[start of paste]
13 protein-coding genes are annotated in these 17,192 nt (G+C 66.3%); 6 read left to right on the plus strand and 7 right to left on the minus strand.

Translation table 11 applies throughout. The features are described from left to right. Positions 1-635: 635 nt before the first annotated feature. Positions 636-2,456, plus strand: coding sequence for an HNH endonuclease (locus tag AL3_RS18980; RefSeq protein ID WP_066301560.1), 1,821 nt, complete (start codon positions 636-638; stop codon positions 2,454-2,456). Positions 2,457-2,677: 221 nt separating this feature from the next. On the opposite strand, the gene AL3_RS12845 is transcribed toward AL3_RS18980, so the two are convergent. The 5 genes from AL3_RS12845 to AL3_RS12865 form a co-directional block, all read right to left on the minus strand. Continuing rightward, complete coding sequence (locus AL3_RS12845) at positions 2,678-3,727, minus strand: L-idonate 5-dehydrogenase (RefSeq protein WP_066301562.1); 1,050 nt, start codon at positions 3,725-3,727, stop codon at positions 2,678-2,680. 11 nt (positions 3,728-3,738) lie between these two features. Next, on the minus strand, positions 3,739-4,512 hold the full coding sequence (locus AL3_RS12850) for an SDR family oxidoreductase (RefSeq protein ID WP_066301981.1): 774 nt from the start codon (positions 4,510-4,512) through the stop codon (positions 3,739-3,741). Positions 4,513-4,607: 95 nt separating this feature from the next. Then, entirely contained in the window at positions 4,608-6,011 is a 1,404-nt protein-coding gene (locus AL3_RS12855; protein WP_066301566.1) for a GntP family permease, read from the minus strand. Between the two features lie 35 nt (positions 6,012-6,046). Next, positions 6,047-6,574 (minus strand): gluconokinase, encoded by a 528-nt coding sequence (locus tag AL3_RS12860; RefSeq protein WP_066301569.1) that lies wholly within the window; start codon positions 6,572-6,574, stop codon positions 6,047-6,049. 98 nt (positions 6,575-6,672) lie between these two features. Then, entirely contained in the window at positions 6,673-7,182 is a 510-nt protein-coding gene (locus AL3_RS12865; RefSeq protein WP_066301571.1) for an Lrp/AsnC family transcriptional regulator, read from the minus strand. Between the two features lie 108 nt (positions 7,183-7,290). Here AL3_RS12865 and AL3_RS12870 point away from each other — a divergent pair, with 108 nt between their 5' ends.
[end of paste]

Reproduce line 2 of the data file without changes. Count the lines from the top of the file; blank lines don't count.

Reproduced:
Translation table 11 applies throughout. The features are described from left to right. Positions 1-635: 635 nt before the first annotated feature. Positions 636-2,456, plus strand: coding sequence for an HNH endonuclease (locus tag AL3_RS18980; RefSeq protein ID WP_066301560.1), 1,821 nt, complete (start codon positions 636-638; stop codon positions 2,454-2,456). Positions 2,457-2,677: 221 nt separating this feature from the next. On the opposite strand, the gene AL3_RS12845 is transcribed toward AL3_RS18980, so the two are convergent. The 5 genes from AL3_RS12845 to AL3_RS12865 form a co-directional block, all read right to left on the minus strand. Continuing rightward, complete coding sequence (locus AL3_RS12845) at positions 2,678-3,727, minus strand: L-idonate 5-dehydrogenase (RefSeq protein WP_066301562.1); 1,050 nt, start codon at positions 3,725-3,727, stop codon at positions 2,678-2,680. 11 nt (positions 3,728-3,738) lie between these two features. Next, on the minus strand, positions 3,739-4,512 hold the full coding sequence (locus AL3_RS12850) for an SDR family oxidoreductase (RefSeq protein ID WP_066301981.1): 774 nt from the start codon (positions 4,510-4,512) through the stop codon (positions 3,739-3,741). Positions 4,513-4,607: 95 nt separating this feature from the next. Then, entirely contained in the window at positions 4,608-6,011 is a 1,404-nt protein-coding gene (locus AL3_RS12855; protein WP_066301566.1) for a GntP family permease, read from the minus strand. Between the two features lie 35 nt (positions 6,012-6,046). Next, positions 6,047-6,574 (minus strand): gluconokinase, encoded by a 528-nt coding sequence (locus tag AL3_RS12860; RefSeq protein WP_066301569.1) that lies wholly within the window; start codon positions 6,572-6,574, stop codon positions 6,047-6,049. 98 nt (positions 6,575-6,672) lie between these two features. Then, entirely contained in the window at positions 6,673-7,182 is a 510-nt protein-coding gene (locus AL3_RS12865; RefSeq protein WP_066301571.1) for an Lrp/AsnC family transcriptional regulator, read from the minus strand. Between the two features lie 108 nt (positions 7,183-7,290). Here AL3_RS12865 and AL3_RS12870 point away from each other — a divergent pair, with 108 nt between their 5' ends.